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Sometimes the things that are most familiar are the ones we fail to see clearly. Because they've always been there, we've never made the effort to look at them closely. That seems to be the case with Anthony and Rosemary in John Patrick Shanley's lyrical Irish love story "Outside Mullingar," which just opened at Pioneer Theatre Company in a charming and heartfelt production.
Anthony Reilly and Rosemary Muldoon have grown up on neighboring farms, but somehow they've never taken the time to get to know each other. Perhaps that's because they started out badly. When they were children, Anthony pushed Rosemary down, and she has never forgotten it. "She has her father's curse: stubborn to the point of madness," observes Rosemary's mother, Aoife, to Anthony's father, Tony.
Another complication is that their temperaments are so different. Rosemary is self-possessed and outspoken, willing to fight for what she wants. Anthony avoids confrontation; he feels more comfortable walking the fields in the rain than socializing with people. Aoife perceptively says, "He feels things more deeply than others." Still, Rosemary believes that she and Anthony were born side by side and they'll die side by side: "He will be in his house, and I will be in mine," she predicts.
"Outside Mullingar" is full of little secrets and surprises, not the earth-shattering kind but ones that alter your perceptions and can send your life in a new direction. Shanley has a gift for creating conversations that sound like real people talking, and each scene subtly deepens the characters and relationships and immerses us further in their world, which is isolated and often lonely.
In one of the tenderest scenes, Tony and Anthony, who don't always agree, have a heart-to-heart talk where Tony describes an epiphany he had in the field. "Something came to save me. … The sun shone on me," he tells his son. "I have faith that love will find you out in those fields." The land is all important in Irish life, and moments like this capture that feeling and the way that objects like a simple gold ring can acquire major significance.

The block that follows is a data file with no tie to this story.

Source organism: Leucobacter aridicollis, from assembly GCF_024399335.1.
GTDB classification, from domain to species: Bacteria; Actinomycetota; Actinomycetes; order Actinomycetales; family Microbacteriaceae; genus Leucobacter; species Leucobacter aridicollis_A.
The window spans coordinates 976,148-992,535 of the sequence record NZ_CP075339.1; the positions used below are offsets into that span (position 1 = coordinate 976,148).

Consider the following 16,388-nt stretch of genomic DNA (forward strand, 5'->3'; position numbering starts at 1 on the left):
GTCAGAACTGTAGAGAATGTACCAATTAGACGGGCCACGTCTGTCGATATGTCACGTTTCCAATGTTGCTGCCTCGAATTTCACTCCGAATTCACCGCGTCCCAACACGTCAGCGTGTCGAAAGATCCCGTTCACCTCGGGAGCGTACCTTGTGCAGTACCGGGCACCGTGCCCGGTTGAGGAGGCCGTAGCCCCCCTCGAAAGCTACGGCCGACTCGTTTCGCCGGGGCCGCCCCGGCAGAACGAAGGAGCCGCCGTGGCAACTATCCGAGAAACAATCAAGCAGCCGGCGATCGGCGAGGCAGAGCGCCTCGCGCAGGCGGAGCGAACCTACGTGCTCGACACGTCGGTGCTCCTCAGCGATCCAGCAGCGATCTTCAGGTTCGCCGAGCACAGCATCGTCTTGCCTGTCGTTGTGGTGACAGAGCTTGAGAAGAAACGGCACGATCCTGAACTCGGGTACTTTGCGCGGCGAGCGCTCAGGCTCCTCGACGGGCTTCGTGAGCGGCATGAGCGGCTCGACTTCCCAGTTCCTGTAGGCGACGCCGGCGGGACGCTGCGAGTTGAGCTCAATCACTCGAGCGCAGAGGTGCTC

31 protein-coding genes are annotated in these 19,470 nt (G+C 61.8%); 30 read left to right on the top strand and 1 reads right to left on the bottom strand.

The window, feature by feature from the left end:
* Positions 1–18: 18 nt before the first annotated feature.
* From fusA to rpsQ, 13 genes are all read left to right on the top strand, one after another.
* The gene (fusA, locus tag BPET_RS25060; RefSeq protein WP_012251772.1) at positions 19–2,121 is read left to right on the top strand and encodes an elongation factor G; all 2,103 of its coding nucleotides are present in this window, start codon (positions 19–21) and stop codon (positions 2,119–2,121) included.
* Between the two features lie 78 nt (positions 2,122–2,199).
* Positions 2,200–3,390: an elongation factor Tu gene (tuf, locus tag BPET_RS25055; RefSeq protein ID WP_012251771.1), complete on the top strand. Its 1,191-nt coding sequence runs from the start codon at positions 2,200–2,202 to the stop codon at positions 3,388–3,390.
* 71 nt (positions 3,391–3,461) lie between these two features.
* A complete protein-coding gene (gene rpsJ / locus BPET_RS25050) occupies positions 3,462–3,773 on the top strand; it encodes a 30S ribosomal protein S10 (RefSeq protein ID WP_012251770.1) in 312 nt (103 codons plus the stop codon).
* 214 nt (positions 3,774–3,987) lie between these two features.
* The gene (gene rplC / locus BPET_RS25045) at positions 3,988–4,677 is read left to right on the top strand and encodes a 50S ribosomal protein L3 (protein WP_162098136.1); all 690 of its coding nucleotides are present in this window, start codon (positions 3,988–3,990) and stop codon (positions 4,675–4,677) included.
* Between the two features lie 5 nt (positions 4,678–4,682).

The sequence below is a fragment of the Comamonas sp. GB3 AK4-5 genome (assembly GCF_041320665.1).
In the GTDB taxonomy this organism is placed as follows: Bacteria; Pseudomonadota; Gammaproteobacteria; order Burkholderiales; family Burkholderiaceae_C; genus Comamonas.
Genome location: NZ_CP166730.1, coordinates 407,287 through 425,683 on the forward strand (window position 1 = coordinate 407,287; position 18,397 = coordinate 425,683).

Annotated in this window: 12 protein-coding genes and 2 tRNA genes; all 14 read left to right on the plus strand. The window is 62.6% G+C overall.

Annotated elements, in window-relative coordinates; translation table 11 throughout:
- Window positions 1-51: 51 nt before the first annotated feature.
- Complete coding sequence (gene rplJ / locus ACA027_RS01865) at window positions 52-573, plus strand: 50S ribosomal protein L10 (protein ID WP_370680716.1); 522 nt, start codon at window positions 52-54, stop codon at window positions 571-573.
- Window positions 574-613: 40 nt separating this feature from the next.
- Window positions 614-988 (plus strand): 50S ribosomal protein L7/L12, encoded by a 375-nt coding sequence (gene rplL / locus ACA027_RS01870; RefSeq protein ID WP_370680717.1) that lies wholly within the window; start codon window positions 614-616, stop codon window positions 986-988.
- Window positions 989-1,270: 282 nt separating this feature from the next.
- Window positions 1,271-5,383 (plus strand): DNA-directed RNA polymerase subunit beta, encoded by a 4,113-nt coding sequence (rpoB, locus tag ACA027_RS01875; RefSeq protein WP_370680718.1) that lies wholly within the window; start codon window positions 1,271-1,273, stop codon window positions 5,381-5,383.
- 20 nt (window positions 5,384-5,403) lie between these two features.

The four actors whether arguing or sharing stories are so comfortable together that it's easy to accept that they've always known each other. As Anthony, Tom O'Keefe wears the uneasy air of someone who knows he doesn't fit in and wonders if he will ever find what he needs. Amy Bodnar's Rosemary is brash and impulsive, but an appealing vulnerability underlies her bravado. Max Robinson penetrates Tony's curmudgeonly, opinionated surface to reveal a man who cares deeply about his farm and family, and Sybil Lines is whimsically philosophical as Aoife. Julie Kramer's quietly assured direction lets the moments accumulate and evolve in a natural rhythm.
Set designer Daniel Meeker has devised an ingenious way to make PTC's expansive stage seem intimate. The walls and ceilings of the rooms in the Reilly farmhouse draw in to shape a much smaller space. The dated simplicity of the Reilly kitchen contrasts with the more modern Muldoon one, and the closeness emblems how confined these characters' lives are. Outside are the hills and a lowering Irish sky, illuminated by Phil Monat's soft and muted lighting. Brenda Van Der Weil's costumes have a relaxed, straightforward country look. The perpetual Irish rain permeates Joshua Hight's sound design.
Shanley has spent most of his life rebelling against his Irish heritage, which makes it even more rewarding to watch the way he embraces it in this play. "Outside Mullingar" is a deeply felt story about everyday people that can't fail to touch you.
John Patrick Shanley's poetic prose and intelligent portraits of richly drawn characters illuminate PTC's "Outside Mullingar."
When • Reviewed Oct. 30; plays Mondays through Thursdays at 7:30 p.m. and Fridays and Saturdays at 8 p.m. through Nov. 14, with Saturday matinees at 2 p.m.
Where • Simmons Pioneer Memorial Theatre, 300 S. University St., Salt Lake City
Tickets • $25 to $44 in advance, $5 more day of show; half-price for students K–12 on Mondays and Tuesdays; 801-581-6961 or pioneertheatre.org
Running time • 100 minutes (no intermission)